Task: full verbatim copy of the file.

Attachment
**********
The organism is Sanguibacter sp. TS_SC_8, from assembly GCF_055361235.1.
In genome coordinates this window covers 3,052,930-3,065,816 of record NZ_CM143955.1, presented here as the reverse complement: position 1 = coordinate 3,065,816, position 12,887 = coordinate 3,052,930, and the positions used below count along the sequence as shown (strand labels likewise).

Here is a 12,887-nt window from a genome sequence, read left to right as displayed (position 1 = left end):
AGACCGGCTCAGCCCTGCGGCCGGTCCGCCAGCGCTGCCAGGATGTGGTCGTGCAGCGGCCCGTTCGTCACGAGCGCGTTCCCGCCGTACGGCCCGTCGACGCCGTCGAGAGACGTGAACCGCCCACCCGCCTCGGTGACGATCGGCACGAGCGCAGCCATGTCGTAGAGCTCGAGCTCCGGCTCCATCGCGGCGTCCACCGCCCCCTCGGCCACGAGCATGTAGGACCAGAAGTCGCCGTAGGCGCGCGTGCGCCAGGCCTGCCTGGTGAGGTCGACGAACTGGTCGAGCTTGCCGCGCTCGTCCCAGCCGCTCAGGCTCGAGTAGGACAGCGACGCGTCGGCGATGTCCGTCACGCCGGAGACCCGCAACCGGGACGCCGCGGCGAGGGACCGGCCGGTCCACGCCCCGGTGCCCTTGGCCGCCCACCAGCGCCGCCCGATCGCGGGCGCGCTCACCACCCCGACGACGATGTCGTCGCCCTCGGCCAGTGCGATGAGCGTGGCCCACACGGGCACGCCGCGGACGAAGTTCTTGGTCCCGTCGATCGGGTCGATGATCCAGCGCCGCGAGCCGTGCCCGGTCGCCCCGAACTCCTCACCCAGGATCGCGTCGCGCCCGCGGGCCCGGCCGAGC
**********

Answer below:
The organism is Sanguibacter sp. TS_SC_8, from assembly GCF_055361235.1.
In genome coordinates this window covers 3,052,930-3,065,816 of record NZ_CM143955.1, presented here as the reverse complement: position 1 = coordinate 3,065,816, position 12,887 = coordinate 3,052,930, and the positions used below count along the sequence as shown (strand labels likewise).

Here is a 12,887-nt window from a genome sequence, read left to right as displayed (position 1 = left end):
AGACCGGCTCAGCCCTGCGGCCGGTCCGCCAGCGCTGCCAGGATGTGGTCGTGCAGCGGCCCGTTCGTCACGAGCGCGTTCCCGCCGTACGGCCCGTCGACGCCGTCGAGAGACGTGAACCGCCCACCCGCCTCGGTGACGATCGGCACGAGCGCAGCCATGTCGTAGAGCTCGAGCTCCGGCTCCATCGCGGCGTCCACCGCCCCCTCGGCCACGAGCATGTAGGACCAGAAGTCGCCGTAGGCGCGCGTGCGCCAGGCCTGCCTGGTGAGGTCGACGAACTGGTCGAGCTTGCCGCGCTCGTCCCAGCCGCTCAGGCTCGAGTAGGACAGCGACGCGTCGGCGATGTCCGTCACGCCGGAGACCCGCAACCGGGACGCCGCGGCGAGGGACCGGCCGGTCCACGCCCCGGTGCCCTTGGCCGCCCACCAGCGCCGCCCGATCGCGGGCGCGCTCACCACCCCGACGACGATGTCGTCGCCCTCGGCCAGTGCGATGAGCGTGGCCCACACGGGCACGCCGCGGACGAAGTTCTTGGTCCCGTCGATCGGGTCGATGATCCAGCGCCGCGAGCCGTGCCCGGTCGCCCCGAACTCCTCACCCAGGATCGCGTCGCGCCCGCGGGCCCGGCCGAGC